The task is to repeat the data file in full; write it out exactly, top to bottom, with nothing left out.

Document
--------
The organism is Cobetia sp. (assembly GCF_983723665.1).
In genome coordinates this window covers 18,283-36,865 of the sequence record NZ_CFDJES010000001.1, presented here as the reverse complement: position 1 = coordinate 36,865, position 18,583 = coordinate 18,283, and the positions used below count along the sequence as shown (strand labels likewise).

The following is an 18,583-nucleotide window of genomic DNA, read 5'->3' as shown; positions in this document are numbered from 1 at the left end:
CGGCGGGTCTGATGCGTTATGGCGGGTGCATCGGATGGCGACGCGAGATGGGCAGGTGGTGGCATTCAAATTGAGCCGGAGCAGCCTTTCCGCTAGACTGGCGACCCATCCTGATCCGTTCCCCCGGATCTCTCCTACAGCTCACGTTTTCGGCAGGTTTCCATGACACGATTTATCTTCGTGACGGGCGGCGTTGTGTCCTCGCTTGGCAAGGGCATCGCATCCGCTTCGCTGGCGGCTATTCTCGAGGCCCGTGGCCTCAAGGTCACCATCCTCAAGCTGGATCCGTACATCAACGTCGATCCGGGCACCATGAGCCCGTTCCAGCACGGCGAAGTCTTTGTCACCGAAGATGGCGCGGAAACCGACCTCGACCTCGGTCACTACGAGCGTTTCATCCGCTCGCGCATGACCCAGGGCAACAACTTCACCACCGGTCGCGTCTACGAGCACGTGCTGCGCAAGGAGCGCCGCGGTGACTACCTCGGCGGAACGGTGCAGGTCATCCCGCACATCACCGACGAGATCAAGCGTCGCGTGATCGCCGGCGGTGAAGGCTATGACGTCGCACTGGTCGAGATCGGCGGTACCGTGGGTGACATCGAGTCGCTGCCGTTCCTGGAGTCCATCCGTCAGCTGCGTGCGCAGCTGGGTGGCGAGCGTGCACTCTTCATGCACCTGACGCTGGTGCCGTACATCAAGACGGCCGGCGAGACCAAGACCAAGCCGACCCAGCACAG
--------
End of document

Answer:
The organism is Cobetia sp. (assembly GCF_983723665.1).
In genome coordinates this window covers 18,283-36,865 of the sequence record NZ_CFDJES010000001.1, presented here as the reverse complement: position 1 = coordinate 36,865, position 18,583 = coordinate 18,283, and the positions used below count along the sequence as shown (strand labels likewise).

The following is an 18,583-nucleotide window of genomic DNA, read 5'->3' as shown; positions in this document are numbered from 1 at the left end:
CGGCGGGTCTGATGCGTTATGGCGGGTGCATCGGATGGCGACGCGAGATGGGCAGGTGGTGGCATTCAAATTGAGCCGGAGCAGCCTTTCCGCTAGACTGGCGACCCATCCTGATCCGTTCCCCCGGATCTCTCCTACAGCTCACGTTTTCGGCAGGTTTCCATGACACGATTTATCTTCGTGACGGGCGGCGTTGTGTCCTCGCTTGGCAAGGGCATCGCATCCGCTTCGCTGGCGGCTATTCTCGAGGCCCGTGGCCTCAAGGTCACCATCCTCAAGCTGGATCCGTACATCAACGTCGATCCGGGCACCATGAGCCCGTTCCAGCACGGCGAAGTCTTTGTCACCGAAGATGGCGCGGAAACCGACCTCGACCTCGGTCACTACGAGCGTTTCATCCGCTCGCGCATGACCCAGGGCAACAACTTCACCACCGGTCGCGTCTACGAGCACGTGCTGCGCAAGGAGCGCCGCGGTGACTACCTCGGCGGAACGGTGCAGGTCATCCCGCACATCACCGACGAGATCAAGCGTCGCGTGATCGCCGGCGGTGAAGGCTATGACGTCGCACTGGTCGAGATCGGCGGTACCGTGGGTGACATCGAGTCGCTGCCGTTCCTGGAGTCCATCCGTCAGCTGCGTGCGCAGCTGGGTGGCGAGCGTGCACTCTTCATGCACCTGACGCTGGTGCCGTACATCAAGACGGCCGGCGAGACCAAGACCAAGCCGACCCAGCACAG